Pathology of liver disease: advances in the last 50 years

Michael Torbenson, Kay Washington

Research output: Contribution to journalArticlepeer-review

3 Scopus citations


Liver disease has been recognized in various forms for centuries. Incredible advances, however, have been made especially in the last 50 years, driven by improvements in histology, the development of immunostains, the development of high resolution imaging methods, improved biopsy and resection methods, and the emergence of the molecular era. With these tools, pathologists and their clinical and basic science colleagues moved from classifying liver disease using an observational, pattern-based approach to a refined classification of disease, one based on etiology for medical disease and tumor classification for neoplastic disease. Examples of liver specific diseases are used to illustrate these exciting advances. These impressive advances of the past provide the foundation for hope in the future, as liver pathology continues to play an important role in improving patient care through disease identification and classification and emerging roles in guiding therapy for cures.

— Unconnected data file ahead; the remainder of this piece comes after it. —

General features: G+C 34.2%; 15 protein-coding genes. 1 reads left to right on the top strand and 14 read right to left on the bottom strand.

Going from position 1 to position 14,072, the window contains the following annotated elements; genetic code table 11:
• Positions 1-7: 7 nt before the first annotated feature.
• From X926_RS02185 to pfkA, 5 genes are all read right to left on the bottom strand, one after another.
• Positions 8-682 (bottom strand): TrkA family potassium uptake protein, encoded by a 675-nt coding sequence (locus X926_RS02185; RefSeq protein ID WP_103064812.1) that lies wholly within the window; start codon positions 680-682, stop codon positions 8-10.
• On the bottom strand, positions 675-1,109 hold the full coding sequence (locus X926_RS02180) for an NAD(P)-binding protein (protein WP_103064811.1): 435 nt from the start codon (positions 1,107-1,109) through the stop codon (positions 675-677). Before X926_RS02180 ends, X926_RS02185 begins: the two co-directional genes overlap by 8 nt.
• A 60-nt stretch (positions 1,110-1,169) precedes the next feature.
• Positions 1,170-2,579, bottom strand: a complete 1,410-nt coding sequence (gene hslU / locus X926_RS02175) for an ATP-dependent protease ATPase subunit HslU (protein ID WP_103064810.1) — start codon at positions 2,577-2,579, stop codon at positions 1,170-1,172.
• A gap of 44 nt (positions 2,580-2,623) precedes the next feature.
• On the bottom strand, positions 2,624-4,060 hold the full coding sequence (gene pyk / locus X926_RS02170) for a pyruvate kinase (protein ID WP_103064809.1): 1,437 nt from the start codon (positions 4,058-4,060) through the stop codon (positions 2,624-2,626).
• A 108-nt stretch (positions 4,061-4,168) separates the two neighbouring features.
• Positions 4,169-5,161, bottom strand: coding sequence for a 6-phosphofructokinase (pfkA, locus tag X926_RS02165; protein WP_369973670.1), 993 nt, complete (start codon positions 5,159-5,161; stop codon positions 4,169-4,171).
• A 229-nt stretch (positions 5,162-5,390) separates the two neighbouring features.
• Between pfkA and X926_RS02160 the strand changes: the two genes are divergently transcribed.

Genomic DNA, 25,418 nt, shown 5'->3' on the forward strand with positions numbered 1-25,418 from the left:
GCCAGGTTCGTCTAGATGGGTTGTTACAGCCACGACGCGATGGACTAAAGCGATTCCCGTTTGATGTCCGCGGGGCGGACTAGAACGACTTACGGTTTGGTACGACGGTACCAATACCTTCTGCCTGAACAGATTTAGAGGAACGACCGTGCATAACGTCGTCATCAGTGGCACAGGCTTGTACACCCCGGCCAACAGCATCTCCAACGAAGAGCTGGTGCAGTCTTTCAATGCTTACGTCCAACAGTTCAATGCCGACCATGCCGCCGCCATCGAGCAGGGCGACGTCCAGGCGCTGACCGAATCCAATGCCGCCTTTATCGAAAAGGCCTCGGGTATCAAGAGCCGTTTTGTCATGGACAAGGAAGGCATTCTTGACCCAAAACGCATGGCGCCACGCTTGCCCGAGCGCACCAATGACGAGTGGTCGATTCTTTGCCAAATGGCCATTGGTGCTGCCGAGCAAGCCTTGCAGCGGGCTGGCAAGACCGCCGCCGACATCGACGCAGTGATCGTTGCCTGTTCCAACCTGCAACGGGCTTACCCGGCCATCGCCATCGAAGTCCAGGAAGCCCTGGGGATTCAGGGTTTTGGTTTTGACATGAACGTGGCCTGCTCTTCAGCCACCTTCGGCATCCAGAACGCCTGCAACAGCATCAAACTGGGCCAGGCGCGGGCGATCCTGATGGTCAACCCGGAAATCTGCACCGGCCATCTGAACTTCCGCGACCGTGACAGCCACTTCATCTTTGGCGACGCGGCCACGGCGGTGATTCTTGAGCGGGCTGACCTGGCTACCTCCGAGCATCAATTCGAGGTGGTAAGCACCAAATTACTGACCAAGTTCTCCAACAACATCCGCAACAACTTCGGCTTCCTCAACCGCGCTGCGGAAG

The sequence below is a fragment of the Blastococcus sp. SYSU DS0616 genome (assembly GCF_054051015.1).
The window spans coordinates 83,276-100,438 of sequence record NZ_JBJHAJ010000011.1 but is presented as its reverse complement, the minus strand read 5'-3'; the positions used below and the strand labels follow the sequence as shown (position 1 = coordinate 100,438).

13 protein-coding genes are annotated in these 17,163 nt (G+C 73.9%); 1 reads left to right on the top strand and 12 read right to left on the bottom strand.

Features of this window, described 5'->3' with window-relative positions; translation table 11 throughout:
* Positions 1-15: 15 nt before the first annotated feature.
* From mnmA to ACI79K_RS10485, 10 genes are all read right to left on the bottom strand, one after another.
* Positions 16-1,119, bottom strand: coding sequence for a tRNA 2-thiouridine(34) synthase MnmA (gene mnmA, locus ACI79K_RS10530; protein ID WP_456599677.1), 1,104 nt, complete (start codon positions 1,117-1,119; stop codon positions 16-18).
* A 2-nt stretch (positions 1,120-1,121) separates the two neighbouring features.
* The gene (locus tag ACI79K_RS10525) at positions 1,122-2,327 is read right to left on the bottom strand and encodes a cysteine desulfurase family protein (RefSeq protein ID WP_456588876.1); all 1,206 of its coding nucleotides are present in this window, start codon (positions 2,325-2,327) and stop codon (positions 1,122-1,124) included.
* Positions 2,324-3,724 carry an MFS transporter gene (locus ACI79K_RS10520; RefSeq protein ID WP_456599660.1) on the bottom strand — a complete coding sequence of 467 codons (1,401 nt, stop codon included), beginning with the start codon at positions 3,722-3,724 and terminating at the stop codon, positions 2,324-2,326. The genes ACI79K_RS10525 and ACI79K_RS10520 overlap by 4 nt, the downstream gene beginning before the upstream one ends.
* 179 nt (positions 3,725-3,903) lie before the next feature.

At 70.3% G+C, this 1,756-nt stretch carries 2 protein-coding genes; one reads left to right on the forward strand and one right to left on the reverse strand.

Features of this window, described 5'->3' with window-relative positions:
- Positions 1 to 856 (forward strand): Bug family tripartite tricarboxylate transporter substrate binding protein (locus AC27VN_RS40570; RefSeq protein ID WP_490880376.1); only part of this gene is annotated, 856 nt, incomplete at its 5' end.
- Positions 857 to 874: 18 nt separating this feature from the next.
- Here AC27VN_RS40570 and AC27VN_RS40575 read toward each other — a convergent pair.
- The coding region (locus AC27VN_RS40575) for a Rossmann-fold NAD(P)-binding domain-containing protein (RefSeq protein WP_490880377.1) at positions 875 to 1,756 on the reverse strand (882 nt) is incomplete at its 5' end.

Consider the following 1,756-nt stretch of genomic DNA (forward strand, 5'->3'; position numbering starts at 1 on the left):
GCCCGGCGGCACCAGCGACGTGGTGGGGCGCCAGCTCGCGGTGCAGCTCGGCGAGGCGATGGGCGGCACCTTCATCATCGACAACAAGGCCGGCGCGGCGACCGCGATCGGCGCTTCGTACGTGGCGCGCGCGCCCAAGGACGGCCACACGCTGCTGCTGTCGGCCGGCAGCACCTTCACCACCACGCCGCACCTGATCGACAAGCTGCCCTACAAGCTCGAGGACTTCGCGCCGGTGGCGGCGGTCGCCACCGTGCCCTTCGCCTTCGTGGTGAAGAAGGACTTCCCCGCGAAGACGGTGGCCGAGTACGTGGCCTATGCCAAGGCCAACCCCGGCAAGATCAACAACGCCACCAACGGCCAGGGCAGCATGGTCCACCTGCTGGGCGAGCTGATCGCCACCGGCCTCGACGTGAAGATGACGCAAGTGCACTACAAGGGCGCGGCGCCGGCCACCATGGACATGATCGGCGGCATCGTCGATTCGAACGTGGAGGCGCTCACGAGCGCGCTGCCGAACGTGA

Original languageEnglish (US)
Pages (from-to)78-98
Number of pages21
JournalHuman Pathology
StatePublished - Jan 2020


  • Allograft rejection
  • Hepatitis C
  • Histopathology
  • Liver
  • Non-alcoholic fatty liver disease
  • Non-alcoholic steatohepatitis
  • Transplantation

ASJC Scopus subject areas

  • Pathology and Forensic Medicine


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